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Earnings

Occidental Petroleum announces net-zero target for greenhouse gas emissions

FILE PHOTO: The logo for Occidental Petroleum is displayed on a screen on the floor at the New York Stock Exchange (NYSE) in New York, U.S., April 30, 2019. REUTERS/Brendan McDermid

(Reuters) - Occidental Petroleum Corp OXY.N on Tuesday laid out a target to reduce greenhouse gas emissions at its operations to net zero by 2040, becoming the latest oil and gas company to set long-term climate goals.

Oil and gas producers, under pressure from investors who want to see the industry operate more cleanly, have announced new emissions targets this year even as they have slashed spending and production following a coronavirus-driven plunge in crude prices.

Occidental will provide detail on its net-zero target by the end of November when it releases its sustainability report, Chief Executive Vicki Hollub said on an earnings call with analysts.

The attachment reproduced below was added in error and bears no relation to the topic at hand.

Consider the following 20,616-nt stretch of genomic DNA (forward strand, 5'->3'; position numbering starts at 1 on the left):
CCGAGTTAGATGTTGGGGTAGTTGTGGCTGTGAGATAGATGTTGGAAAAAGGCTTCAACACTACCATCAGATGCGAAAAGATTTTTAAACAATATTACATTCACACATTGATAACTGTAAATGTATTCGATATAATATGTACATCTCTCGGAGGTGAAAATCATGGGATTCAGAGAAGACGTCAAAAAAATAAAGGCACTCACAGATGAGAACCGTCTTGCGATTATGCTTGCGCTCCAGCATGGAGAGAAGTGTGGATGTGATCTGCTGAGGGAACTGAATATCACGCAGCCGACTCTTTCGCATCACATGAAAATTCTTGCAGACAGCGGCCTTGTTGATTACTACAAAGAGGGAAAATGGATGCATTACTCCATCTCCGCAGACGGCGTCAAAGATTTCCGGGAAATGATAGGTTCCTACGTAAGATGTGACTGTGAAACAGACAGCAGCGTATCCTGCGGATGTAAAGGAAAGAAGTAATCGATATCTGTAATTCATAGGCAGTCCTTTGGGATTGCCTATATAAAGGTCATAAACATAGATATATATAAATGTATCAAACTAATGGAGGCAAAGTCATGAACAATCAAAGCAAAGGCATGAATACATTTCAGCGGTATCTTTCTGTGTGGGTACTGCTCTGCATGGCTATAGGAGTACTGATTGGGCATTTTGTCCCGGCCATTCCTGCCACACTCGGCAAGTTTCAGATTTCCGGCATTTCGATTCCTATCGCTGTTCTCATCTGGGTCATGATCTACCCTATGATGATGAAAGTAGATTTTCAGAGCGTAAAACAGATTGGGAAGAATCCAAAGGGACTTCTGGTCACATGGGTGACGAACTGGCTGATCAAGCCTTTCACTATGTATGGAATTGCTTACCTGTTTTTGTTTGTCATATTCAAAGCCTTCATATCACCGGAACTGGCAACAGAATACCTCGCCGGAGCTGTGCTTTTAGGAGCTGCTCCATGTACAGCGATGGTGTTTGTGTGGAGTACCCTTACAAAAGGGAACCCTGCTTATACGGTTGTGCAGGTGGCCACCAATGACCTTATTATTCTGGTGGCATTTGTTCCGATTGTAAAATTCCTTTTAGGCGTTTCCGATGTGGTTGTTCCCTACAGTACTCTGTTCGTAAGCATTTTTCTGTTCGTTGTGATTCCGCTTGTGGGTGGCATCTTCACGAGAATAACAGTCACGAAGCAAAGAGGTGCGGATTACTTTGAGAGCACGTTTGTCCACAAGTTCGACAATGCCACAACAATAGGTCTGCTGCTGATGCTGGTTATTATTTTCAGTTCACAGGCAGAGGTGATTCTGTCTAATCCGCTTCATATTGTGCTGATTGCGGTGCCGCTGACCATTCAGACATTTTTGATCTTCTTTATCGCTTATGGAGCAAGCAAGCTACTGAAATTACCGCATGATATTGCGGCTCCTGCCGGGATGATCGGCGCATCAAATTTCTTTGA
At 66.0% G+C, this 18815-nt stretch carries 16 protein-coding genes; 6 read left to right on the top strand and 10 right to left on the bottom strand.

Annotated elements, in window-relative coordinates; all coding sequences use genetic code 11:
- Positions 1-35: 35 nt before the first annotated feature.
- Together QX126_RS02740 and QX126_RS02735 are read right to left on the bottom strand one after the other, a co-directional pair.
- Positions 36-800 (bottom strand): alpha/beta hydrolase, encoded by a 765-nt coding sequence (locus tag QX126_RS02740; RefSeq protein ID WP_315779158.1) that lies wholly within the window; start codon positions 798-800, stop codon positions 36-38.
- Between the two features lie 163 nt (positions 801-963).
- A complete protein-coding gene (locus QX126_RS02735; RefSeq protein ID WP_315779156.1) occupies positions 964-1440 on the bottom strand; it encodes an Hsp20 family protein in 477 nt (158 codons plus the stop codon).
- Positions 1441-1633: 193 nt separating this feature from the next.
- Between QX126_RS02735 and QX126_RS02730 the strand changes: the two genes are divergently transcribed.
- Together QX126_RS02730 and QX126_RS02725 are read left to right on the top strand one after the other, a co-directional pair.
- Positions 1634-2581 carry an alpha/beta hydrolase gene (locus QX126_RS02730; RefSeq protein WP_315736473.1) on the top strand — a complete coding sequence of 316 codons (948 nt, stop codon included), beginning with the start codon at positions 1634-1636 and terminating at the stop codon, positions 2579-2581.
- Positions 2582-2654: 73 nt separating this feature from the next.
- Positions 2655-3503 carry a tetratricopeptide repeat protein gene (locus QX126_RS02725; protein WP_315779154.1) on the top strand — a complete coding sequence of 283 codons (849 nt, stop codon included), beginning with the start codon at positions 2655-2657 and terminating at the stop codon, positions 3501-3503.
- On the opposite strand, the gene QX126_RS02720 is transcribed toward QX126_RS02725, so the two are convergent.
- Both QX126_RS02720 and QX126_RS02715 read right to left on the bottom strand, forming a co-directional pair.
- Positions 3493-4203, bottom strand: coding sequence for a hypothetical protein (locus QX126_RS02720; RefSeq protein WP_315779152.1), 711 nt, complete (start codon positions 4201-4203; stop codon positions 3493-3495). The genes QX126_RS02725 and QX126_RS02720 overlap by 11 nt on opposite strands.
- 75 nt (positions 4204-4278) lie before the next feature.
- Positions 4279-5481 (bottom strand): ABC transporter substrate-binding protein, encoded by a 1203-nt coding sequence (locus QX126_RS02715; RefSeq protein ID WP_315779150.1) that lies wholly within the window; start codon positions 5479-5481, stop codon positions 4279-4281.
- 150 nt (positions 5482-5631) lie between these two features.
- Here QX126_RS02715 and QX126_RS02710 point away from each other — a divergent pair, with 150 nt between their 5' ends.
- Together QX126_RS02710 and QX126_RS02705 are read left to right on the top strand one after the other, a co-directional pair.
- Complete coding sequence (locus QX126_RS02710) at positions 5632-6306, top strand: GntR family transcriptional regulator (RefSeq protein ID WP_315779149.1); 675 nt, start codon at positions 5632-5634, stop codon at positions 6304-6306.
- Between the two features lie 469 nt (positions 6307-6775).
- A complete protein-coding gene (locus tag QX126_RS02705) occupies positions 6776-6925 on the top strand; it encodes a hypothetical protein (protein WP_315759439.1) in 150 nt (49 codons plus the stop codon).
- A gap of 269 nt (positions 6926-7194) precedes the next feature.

Hollub touted an August announcement that a unit of Occidental would finance development of the largest ever facility to pull carbon dioxide out of the atmosphere through a process known as direct air capture. Carbon dioxide from the Permian Basin oil field will be stored underground and used to increase pressure in the oil field and speed up production.

The project will lower Occidental’s oil recovery costs and allow it to partner with companies that need to lower their own carbon footprint, Hollub said.

Royal Dutch Shell has laid out a strategy to reduce greenhouse gas emissions to net zero by 2050. BP plans to increase its renewable power capacity 20-fold by 2030 while reducing its oil output by 40% and diverting more funds to low-carbon investments.

Occidental’s direct air capture project will not require much investment in 2021, Hollub said. The producer will not spend more than $2.9 billion on new projects next year, an amount that would keep its oil and gas output flat.

It posted a bigger-than-expected quarterly loss on Monday and has cut jobs and production this year, piling pressure on a company that took on significant debt to acquire Anadarko Petroleum for $38 billion last year.

Shares dipped to $12.09, down 1.1% in trading on Tuesday.

Reporting by Jennifer Hiller in Houston, Editing by Franklin Paul, Paul Simao and Sonya Hepinstall

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